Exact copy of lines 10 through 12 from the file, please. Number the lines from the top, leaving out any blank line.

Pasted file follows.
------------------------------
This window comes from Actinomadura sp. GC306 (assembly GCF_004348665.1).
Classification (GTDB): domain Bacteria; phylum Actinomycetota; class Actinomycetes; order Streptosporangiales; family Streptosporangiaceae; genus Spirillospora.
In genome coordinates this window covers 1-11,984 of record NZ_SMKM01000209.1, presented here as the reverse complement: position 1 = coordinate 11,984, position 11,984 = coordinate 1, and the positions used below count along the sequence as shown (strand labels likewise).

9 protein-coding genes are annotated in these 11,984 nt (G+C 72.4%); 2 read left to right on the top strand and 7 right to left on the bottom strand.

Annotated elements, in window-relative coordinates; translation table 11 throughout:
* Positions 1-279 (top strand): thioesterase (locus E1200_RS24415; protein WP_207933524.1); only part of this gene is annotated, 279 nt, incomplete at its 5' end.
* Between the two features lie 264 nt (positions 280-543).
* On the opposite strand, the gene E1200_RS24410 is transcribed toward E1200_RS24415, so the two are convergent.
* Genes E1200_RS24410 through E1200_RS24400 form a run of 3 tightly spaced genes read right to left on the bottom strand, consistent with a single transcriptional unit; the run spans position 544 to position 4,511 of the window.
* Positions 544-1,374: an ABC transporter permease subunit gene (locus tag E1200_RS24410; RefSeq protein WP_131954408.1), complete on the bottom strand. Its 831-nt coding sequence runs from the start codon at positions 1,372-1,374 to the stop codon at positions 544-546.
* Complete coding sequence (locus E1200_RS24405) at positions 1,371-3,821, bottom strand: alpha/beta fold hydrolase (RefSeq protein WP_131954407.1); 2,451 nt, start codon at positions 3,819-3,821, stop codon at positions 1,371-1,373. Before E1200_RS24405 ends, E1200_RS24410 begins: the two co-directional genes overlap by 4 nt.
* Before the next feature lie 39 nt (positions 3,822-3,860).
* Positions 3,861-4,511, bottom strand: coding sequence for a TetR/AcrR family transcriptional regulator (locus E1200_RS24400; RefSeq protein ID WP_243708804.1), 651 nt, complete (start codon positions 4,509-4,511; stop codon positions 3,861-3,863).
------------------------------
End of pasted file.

* Positions 544-1,374: an ABC transporter permease subunit gene (locus tag E1200_RS24410; RefSeq protein WP_131954408.1), complete on the bottom strand. Its 831-nt coding sequence runs from the start codon at positions 1,372-1,374 to the stop codon at positions 544-546.
* Complete coding sequence (locus E1200_RS24405) at positions 1,371-3,821, bottom strand: alpha/beta fold hydrolase (RefSeq protein WP_131954407.1); 2,451 nt, start codon at positions 3,819-3,821, stop codon at positions 1,371-1,373. Before E1200_RS24405 ends, E1200_RS24410 begins: the two co-directional genes overlap by 4 nt.
* Before the next feature lie 39 nt (positions 3,822-3,860).